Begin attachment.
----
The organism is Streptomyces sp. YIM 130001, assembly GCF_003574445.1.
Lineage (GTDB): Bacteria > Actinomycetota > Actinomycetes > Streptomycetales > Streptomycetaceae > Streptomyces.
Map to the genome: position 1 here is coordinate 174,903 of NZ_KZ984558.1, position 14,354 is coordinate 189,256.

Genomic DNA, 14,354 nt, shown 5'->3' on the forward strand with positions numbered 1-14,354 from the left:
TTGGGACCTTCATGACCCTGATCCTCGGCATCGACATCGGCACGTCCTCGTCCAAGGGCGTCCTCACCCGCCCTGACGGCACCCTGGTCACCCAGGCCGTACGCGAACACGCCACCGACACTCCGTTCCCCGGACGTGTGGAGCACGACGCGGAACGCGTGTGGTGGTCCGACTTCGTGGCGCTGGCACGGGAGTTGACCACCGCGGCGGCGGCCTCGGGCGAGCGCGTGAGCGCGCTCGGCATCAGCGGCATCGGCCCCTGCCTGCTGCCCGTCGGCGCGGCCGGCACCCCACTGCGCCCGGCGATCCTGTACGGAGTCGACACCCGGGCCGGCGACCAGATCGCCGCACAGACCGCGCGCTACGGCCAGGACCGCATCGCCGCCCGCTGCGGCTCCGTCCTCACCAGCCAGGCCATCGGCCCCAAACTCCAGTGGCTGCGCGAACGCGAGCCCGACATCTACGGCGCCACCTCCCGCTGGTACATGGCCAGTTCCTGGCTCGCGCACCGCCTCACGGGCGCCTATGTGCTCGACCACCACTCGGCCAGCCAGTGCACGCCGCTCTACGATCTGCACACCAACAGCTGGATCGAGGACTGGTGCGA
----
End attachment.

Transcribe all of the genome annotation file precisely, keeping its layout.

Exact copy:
The organism is Streptomyces sp. YIM 130001, assembly GCF_003574445.1.
Lineage (GTDB): Bacteria > Actinomycetota > Actinomycetes > Streptomycetales > Streptomycetaceae > Streptomyces.
Map to the genome: position 1 here is coordinate 174,903 of NZ_KZ984558.1, position 14,354 is coordinate 189,256.

Genomic DNA, 14,354 nt, shown 5'->3' on the forward strand with positions numbered 1-14,354 from the left:
TTGGGACCTTCATGACCCTGATCCTCGGCATCGACATCGGCACGTCCTCGTCCAAGGGCGTCCTCACCCGCCCTGACGGCACCCTGGTCACCCAGGCCGTACGCGAACACGCCACCGACACTCCGTTCCCCGGACGTGTGGAGCACGACGCGGAACGCGTGTGGTGGTCCGACTTCGTGGCGCTGGCACGGGAGTTGACCACCGCGGCGGCGGCCTCGGGCGAGCGCGTGAGCGCGCTCGGCATCAGCGGCATCGGCCCCTGCCTGCTGCCCGTCGGCGCGGCCGGCACCCCACTGCGCCCGGCGATCCTGTACGGAGTCGACACCCGGGCCGGCGACCAGATCGCCGCACAGACCGCGCGCTACGGCCAGGACCGCATCGCCGCCCGCTGCGGCTCCGTCCTCACCAGCCAGGCCATCGGCCCCAAACTCCAGTGGCTGCGCGAACGCGAGCCCGACATCTACGGCGCCACCTCCCGCTGGTACATGGCCAGTTCCTGGCTCGCGCACCGCCTCACGGGCGCCTATGTGCTCGACCACCACTCGGCCAGCCAGTGCACGCCGCTCTACGATCTGCACACCAACAGCTGGATCGAGGACTGGTGCGA